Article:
Sunday, August 20, 2017

Yangon Stock Exchange to be opened to foreign investors next year

Yangon Stock Exchange will be opened to foreign investors when a new Myanmar Companies Act is passed next year, and local-foreign joint venture companies are also likely to be eligible to list under the new law, officials said at the launch of the bourse yesterday.

Officials shake hands at the launch of the Yangon Stock Exchange. (Naing Wynn Htoon/The Myanmar Times)Officials shake hands at the launch of the Yangon Stock Exchange. (Naing Wynn Htoon/The Myanmar Times)

A revision to the century-old law will open the market to foreign buyers and international joint-ventures, Myanmar Securities and Exchange Commission chair U Maung Maung Thein told media on the sidelines of yesterday’s event, although he did not provide details on whether foreign buyers would face restrictions.

It is also unclear whether overseas investors will be able to buy shares in sectors off-limits to foreigners under Myanmar law, such as jade and gemstones, domestic financial institutions and land.

The draft act is likely to be passed after the new National League for Democracy-led government takes office at the end of March. If it is passed early next year, foreign investors will not have lost much time – while the stock exchanged opened yesterday, the first trades will not take place until February or March.

“The critical thing is to change the law to accept foreign investments,” Takashi Hibino, president and chief executive officer of Daiwa Securities Group which co-owns the exchange, told The Myanmar Times.

“At the moment it’s a purely domestic market – without investment from overseas it will be very difficult to grow.”

Foreigners will be expected to take on the currency risk, he said, as there are no facilities for hedging the Myanmar kyat, which has depreciated by more than 25 percent to the US dollar this year.

Another issue to ironed out before the market is opened to international capital is that the Yangon Stock Exchange, or YSX, is technically under US sanctions, as it is majority-owned by Myanma Economic Bank, a sanctioned entity. A number of the new securities companies hoping to receive final licences, are also sanctioned.

At yesterday’s event, six companies were named as the first that will list: First Myanmar Investment Company, First Private Bank Limited, Great Hor Kham Public, Myanmar Agribusiness Public Corporation, Myanmar Citizens Bank and Myanmar Thilawa SEZ Holdings Public.

These companies are “the best of the best”, U Maung Maung Thein told a packed audience at the former Central Bank building on Sule Pagoda Road, now home to the Yangon Stock Exchange.

“We will start with those six. On completion of the formalities they will start trading in February or early March,” he said, adding that he has asked the companies to “sell shares calmly without rushing”.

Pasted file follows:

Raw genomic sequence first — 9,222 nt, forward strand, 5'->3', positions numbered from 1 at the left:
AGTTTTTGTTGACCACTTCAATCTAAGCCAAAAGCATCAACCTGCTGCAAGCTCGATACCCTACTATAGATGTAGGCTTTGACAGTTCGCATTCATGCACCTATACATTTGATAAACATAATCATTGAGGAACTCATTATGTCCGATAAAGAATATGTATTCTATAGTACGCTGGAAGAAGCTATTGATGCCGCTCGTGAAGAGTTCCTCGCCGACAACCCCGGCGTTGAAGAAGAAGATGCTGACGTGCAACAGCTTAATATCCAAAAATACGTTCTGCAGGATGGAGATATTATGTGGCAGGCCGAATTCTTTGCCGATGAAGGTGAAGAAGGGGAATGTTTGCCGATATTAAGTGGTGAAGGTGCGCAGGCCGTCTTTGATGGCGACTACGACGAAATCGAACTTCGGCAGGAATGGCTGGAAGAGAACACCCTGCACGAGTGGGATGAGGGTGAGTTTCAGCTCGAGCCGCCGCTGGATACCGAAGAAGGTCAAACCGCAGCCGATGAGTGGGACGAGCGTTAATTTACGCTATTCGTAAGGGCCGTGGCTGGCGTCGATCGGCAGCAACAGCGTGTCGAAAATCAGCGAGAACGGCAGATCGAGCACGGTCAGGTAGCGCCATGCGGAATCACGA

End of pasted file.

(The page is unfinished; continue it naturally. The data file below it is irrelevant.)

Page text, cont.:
For those companies that did not make the cut, a new over-the-counter market will be established, the MSEC chair told a press conference.

Crowds gather outside the stock exchange building in Yangon. (Naing Wynn Htoon/The Myanmar Times)Crowds gather outside the stock exchange building in Yangon. (Naing Wynn Htoon/The Myanmar Times)

“We will issue new rules along with it,” he said. “If companies can raise their standards to meet the requirements of the OTC market, and follow the rules, they may later become eligible to list on the YSX.”

Restrictions mean that only “public” companies, meaning those that already have permission to sell shares, can apply to list on the Yangon Stock Exchange.

In Myanmar, there are around 200 such companies. Many were set up specifically to bid for projects, after President Thein Sein’s administration said it would favour public firms when awarding tenders. Most of Myanmar’s largest and most successful companies are not “public” and therefore not eligible to list.

Meanwhile, a number of preparations need to be made before the first stocks can trade. U Maung Maung Thein said that KBZ Stirling Coleman Securities, a joint venture between KBZ Group and Singapore’s Stirling Coleman Capital, is the first to be granted an underwriter licence.

KBZ managing director U Nyo Myint said the group also has ambitions on the buy-side. “We will try to enter the investment market as well,” he told The Myanmar Times.

The names of nine other companies awarded provisional underwriting licences have yet to be announced. Once these companies have received licences, then dealer, broker and consultant licences will be awarded, officials said.

Mr Hibino said he hoped licences for the companies, including a Daiwa joint venture, will be granted soon. Sources at a number of the future underwriters said yesterday they still need to open offices, hire staff and install the necessary software.

In preparing for the launch, Mr Hibino said the greatest challenge was drafting the legal framework.

“That’s a tough job, because we made the rules almost from scratch,” he said, adding that support from Japan’s finance minister Taro Aso in drafting the rules had been indispensible.

“From this point, the biggest challenge will be to collect investors’ money and increase the number of listed companies,” he said.

The stock exchange has been a long time in the making. Mr Hibino said he had first discussed its launch in 1996 and had aimed for an opening within five years, but “for various reasons” this did not happen.

In the best-case scenario, 10 companies could be listed on the exchange a year from now, he said.

“If the number exceeds 10, it’s a great, exceptional success. But six or seven? That will be fine.”


Translation by Thiri Min Htun and Kyawt Darly Lin